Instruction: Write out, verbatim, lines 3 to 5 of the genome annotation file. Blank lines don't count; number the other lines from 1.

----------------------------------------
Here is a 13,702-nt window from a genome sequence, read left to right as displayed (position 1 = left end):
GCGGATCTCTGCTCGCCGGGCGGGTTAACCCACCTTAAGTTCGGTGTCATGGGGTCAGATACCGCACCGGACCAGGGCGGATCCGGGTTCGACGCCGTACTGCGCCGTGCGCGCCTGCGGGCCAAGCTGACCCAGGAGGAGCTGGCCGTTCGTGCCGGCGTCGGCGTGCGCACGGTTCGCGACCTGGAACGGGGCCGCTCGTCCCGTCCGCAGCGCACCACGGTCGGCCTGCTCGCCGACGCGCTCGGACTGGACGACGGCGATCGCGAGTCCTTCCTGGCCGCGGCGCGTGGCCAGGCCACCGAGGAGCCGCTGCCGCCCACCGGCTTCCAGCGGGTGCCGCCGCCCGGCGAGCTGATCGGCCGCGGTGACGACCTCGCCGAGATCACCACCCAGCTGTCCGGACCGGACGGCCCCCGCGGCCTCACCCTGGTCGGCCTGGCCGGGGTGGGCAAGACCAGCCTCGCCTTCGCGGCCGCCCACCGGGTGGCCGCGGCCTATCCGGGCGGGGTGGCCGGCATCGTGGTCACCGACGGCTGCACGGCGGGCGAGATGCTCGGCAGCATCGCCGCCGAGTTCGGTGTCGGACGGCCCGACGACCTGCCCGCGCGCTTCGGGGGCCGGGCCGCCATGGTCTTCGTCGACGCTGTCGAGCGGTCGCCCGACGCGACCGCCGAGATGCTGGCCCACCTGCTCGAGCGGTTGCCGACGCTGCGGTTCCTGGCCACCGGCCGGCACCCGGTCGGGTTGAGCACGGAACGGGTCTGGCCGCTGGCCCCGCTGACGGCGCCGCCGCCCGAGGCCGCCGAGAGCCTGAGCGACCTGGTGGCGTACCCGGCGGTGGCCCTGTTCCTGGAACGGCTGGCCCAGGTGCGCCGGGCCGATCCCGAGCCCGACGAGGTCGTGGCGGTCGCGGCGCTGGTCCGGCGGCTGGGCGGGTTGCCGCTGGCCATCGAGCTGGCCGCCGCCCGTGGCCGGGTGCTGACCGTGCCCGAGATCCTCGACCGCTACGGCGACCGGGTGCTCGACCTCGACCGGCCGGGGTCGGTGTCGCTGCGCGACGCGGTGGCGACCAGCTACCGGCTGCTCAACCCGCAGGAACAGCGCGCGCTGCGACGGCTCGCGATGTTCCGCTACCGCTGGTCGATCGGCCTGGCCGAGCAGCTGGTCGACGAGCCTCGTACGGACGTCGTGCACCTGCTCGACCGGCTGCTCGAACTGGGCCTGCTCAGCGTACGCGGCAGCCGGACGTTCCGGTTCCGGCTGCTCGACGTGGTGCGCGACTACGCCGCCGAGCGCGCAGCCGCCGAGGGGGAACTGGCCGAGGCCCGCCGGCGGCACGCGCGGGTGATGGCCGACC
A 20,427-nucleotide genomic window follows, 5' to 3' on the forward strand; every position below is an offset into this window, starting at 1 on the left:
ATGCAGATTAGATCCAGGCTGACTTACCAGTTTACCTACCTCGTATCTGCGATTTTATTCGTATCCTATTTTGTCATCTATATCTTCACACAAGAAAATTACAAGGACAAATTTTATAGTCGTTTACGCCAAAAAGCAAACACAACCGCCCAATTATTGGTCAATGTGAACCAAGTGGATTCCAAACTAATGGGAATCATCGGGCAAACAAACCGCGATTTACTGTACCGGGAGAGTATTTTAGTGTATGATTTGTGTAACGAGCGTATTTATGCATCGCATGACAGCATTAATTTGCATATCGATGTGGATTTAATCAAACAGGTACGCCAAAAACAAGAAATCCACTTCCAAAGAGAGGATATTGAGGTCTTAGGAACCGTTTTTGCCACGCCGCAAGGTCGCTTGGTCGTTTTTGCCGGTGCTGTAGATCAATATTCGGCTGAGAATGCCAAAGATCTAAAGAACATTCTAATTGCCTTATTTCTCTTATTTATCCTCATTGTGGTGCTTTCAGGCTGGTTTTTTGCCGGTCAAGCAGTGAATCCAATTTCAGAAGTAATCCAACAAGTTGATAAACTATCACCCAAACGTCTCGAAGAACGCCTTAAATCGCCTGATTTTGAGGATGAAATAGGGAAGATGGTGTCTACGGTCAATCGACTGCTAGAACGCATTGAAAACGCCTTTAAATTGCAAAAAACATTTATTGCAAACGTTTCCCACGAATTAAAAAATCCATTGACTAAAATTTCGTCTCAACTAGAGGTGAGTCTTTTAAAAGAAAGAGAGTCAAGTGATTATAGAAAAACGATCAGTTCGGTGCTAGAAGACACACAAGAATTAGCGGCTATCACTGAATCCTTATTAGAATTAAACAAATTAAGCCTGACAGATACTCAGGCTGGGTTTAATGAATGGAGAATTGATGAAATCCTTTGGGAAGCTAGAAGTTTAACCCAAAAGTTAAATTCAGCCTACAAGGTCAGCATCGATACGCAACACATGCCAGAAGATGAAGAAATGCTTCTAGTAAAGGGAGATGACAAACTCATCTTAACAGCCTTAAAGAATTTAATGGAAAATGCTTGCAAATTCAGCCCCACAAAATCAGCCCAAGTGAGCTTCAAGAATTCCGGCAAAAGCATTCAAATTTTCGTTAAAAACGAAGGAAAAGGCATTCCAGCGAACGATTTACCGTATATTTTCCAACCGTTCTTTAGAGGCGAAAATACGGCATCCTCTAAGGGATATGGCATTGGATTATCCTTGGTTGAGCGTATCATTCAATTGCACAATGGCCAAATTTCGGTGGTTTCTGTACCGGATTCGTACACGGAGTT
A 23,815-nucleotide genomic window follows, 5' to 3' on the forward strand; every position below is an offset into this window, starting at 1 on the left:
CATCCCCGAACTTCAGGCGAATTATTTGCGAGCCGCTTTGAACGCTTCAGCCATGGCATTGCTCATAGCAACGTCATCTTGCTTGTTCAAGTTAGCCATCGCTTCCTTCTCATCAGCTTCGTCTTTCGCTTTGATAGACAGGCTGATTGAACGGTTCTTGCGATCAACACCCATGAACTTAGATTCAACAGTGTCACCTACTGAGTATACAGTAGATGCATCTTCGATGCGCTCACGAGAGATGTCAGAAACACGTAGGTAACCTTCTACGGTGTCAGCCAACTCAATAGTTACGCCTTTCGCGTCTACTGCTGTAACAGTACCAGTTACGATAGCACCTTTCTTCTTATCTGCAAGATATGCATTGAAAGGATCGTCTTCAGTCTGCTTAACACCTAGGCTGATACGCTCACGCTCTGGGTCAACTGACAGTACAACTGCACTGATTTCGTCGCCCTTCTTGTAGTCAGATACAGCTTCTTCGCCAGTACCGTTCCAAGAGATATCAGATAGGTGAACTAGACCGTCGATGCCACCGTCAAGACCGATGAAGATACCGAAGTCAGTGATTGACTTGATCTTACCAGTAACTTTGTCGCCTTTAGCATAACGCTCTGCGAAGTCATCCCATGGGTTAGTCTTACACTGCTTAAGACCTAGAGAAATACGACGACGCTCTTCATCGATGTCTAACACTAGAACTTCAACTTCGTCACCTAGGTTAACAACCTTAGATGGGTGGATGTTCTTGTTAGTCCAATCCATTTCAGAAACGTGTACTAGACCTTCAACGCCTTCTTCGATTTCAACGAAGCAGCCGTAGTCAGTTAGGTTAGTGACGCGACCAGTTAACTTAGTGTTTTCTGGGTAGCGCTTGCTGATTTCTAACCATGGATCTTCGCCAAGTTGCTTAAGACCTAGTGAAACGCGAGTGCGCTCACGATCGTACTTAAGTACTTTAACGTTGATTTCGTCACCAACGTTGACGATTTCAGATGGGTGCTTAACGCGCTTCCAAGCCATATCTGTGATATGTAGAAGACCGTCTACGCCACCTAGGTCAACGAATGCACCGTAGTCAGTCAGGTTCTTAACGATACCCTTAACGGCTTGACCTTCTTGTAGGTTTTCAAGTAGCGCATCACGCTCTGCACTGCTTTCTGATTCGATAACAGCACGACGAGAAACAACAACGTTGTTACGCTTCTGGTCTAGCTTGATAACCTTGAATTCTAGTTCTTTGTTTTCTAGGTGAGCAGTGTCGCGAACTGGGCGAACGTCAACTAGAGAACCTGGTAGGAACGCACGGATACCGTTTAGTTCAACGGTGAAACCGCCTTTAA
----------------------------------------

A 20,427-nucleotide genomic window follows, 5' to 3' on the forward strand; every position below is an offset into this window, starting at 1 on the left:
ATGCAGATTAGATCCAGGCTGACTTACCAGTTTACCTACCTCGTATCTGCGATTTTATTCGTATCCTATTTTGTCATCTATATCTTCACACAAGAAAATTACAAGGACAAATTTTATAGTCGTTTACGCCAAAAAGCAAACACAACCGCCCAATTATTGGTCAATGTGAACCAAGTGGATTCCAAACTAATGGGAATCATCGGGCAAACAAACCGCGATTTACTGTACCGGGAGAGTATTTTAGTGTATGATTTGTGTAACGAGCGTATTTATGCATCGCATGACAGCATTAATTTGCATATCGATGTGGATTTAATCAAACAGGTACGCCAAAAACAAGAAATCCACTTCCAAAGAGAGGATATTGAGGTCTTAGGAACCGTTTTTGCCACGCCGCAAGGTCGCTTGGTCGTTTTTGCCGGTGCTGTAGATCAATATTCGGCTGAGAATGCCAAAGATCTAAAGAACATTCTAATTGCCTTATTTCTCTTATTTATCCTCATTGTGGTGCTTTCAGGCTGGTTTTTTGCCGGTCAAGCAGTGAATCCAATTTCAGAAGTAATCCAACAAGTTGATAAACTATCACCCAAACGTCTCGAAGAACGCCTTAAATCGCCTGATTTTGAGGATGAAATAGGGAAGATGGTGTCTACGGTCAATCGACTGCTAGAACGCATTGAAAACGCCTTTAAATTGCAAAAAACATTTATTGCAAACGTTTCCCACGAATTAAAAAATCCATTGACTAAAATTTCGTCTCAACTAGAGGTGAGTCTTTTAAAAGAAAGAGAGTCAAGTGATTATAGAAAAACGATCAGTTCGGTGCTAGAAGACACACAAGAATTAGCGGCTATCACTGAATCCTTATTAGAATTAAACAAATTAAGCCTGACAGATACTCAGGCTGGGTTTAATGAATGGAGAATTGATGAAATCCTTTGGGAAGCTAGAAGTTTAACCCAAAAGTTAAATTCAGCCTACAAGGTCAGCATCGATACGCAACACATGCCAGAAGATGAAGAAATGCTTCTAGTAAAGGGAGATGACAAACTCATCTTAACAGCCTTAAAGAATTTAATGGAAAATGCTTGCAAATTCAGCCCCACAAAATCAGCCCAAGTGAGCTTCAAGAATTCCGGCAAAAGCATTCAAATTTTCGTTAAAAACGAAGGAAAAGGCATTCCAGCGAACGATTTACCGTATATTTTCCAACCGTTCTTTAGAGGCGAAAATACGGCATCCTCTAAGGGATATGGCATTGGATTATCCTTGGTTGAGCGTATCATTCAATTGCACAATGGCCAAATTTCGGTGGTTTCTGTACCGGATTCGTACACGGAGTT
A 23,815-nucleotide genomic window follows, 5' to 3' on the forward strand; every position below is an offset into this window, starting at 1 on the left: